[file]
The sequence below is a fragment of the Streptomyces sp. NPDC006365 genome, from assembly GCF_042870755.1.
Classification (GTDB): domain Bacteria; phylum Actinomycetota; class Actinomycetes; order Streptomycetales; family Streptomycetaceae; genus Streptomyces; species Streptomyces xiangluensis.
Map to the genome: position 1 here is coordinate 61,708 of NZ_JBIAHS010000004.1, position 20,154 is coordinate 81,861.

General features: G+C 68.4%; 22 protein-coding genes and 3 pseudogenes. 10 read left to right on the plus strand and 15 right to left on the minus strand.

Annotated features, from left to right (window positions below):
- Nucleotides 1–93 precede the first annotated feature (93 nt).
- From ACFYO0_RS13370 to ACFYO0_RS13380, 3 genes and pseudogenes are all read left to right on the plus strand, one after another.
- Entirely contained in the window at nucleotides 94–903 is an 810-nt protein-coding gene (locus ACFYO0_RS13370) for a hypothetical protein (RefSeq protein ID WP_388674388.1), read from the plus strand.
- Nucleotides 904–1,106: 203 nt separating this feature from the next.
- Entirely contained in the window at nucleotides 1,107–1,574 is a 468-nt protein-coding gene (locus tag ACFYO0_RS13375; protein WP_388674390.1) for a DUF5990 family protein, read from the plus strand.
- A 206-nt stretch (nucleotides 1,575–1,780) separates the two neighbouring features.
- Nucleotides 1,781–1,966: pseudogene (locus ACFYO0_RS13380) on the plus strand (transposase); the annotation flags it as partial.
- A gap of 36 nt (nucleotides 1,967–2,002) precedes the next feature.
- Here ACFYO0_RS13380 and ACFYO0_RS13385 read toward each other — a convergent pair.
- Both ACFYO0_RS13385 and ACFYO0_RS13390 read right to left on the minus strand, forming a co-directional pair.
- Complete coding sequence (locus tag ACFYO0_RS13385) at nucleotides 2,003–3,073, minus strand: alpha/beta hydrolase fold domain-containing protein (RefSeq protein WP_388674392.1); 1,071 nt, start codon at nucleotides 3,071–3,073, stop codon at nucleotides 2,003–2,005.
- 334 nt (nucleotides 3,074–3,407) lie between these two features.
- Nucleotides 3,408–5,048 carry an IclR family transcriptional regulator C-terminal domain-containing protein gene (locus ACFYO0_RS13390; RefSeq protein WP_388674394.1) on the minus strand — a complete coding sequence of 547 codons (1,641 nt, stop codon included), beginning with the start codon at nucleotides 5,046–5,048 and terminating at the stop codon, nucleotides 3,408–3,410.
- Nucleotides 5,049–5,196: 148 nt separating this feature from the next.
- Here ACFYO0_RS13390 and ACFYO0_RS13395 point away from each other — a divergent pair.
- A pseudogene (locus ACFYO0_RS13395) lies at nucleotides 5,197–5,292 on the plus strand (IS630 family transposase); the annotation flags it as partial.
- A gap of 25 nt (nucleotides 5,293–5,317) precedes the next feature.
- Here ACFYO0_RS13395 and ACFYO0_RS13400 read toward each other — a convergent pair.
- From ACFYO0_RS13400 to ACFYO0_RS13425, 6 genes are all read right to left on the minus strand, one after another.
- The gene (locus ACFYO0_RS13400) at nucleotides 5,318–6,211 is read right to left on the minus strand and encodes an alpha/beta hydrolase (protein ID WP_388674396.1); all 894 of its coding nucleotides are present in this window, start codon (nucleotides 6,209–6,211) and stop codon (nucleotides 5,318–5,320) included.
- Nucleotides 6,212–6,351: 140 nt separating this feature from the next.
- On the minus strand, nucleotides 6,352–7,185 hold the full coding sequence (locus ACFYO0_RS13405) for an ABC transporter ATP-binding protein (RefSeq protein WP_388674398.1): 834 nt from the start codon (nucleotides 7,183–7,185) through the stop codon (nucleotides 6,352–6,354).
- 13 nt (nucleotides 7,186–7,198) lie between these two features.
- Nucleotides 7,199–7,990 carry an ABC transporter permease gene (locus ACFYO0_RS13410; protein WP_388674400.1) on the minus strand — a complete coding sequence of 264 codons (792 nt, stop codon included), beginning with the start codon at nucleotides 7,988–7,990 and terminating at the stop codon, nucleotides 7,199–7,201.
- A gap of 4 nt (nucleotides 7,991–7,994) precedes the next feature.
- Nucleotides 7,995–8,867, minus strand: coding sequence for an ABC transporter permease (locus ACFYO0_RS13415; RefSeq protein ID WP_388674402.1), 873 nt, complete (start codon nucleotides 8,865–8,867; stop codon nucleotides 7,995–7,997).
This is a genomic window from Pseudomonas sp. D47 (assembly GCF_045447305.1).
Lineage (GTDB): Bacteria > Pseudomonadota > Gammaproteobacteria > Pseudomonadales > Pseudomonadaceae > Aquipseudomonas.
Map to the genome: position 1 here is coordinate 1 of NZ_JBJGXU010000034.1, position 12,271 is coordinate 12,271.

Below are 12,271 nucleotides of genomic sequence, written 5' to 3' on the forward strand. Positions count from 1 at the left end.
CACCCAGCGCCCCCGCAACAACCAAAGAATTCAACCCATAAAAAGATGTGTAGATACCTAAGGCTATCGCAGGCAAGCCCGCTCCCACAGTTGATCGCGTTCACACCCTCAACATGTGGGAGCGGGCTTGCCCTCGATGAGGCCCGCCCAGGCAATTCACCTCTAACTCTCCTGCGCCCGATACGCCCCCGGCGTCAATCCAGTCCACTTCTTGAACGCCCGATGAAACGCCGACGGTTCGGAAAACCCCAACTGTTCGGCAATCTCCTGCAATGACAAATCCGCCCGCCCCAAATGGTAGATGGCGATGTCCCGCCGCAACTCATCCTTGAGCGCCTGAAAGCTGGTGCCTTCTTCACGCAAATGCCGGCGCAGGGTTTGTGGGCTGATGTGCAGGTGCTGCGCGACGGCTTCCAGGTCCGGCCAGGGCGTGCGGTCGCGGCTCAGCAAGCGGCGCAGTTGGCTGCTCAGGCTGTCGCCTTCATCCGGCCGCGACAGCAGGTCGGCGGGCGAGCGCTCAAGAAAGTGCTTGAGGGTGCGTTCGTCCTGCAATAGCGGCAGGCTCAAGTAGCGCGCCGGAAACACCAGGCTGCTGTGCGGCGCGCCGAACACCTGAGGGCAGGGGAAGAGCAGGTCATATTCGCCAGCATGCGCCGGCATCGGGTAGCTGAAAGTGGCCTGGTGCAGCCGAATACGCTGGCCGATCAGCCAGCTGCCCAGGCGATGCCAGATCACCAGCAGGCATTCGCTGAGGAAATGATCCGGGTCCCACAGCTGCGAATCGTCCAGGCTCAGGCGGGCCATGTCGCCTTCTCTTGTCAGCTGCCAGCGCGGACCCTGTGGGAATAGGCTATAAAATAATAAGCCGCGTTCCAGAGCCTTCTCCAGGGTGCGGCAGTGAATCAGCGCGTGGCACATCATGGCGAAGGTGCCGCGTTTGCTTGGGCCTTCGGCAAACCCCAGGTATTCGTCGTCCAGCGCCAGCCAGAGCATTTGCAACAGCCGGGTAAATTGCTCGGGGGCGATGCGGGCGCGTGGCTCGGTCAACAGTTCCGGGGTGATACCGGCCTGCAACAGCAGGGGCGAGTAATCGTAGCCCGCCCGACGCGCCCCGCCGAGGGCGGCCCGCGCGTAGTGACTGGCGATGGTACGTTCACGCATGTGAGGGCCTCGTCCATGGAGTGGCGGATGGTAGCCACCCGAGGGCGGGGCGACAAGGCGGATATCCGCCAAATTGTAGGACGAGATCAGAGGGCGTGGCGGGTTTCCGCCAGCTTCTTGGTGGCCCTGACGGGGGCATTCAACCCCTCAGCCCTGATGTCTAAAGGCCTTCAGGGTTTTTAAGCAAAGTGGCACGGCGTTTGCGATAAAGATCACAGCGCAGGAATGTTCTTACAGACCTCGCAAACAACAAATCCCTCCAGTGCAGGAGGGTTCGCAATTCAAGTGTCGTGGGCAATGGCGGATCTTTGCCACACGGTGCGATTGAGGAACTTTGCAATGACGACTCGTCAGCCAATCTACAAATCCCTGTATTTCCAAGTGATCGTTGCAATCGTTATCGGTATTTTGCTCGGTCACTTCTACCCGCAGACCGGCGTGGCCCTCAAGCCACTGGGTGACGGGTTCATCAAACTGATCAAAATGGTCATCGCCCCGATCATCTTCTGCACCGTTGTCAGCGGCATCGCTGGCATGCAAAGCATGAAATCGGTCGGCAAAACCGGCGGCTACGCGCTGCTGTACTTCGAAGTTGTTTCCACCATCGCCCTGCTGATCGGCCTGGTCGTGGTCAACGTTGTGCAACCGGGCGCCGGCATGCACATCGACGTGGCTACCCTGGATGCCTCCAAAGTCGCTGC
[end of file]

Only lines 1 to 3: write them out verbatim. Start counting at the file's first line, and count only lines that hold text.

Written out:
The sequence below is a fragment of the Streptomyces sp. NPDC006365 genome, from assembly GCF_042870755.1.
Classification (GTDB): domain Bacteria; phylum Actinomycetota; class Actinomycetes; order Streptomycetales; family Streptomycetaceae; genus Streptomyces; species Streptomyces xiangluensis.
Map to the genome: position 1 here is coordinate 61,708 of NZ_JBIAHS010000004.1, position 20,154 is coordinate 81,861.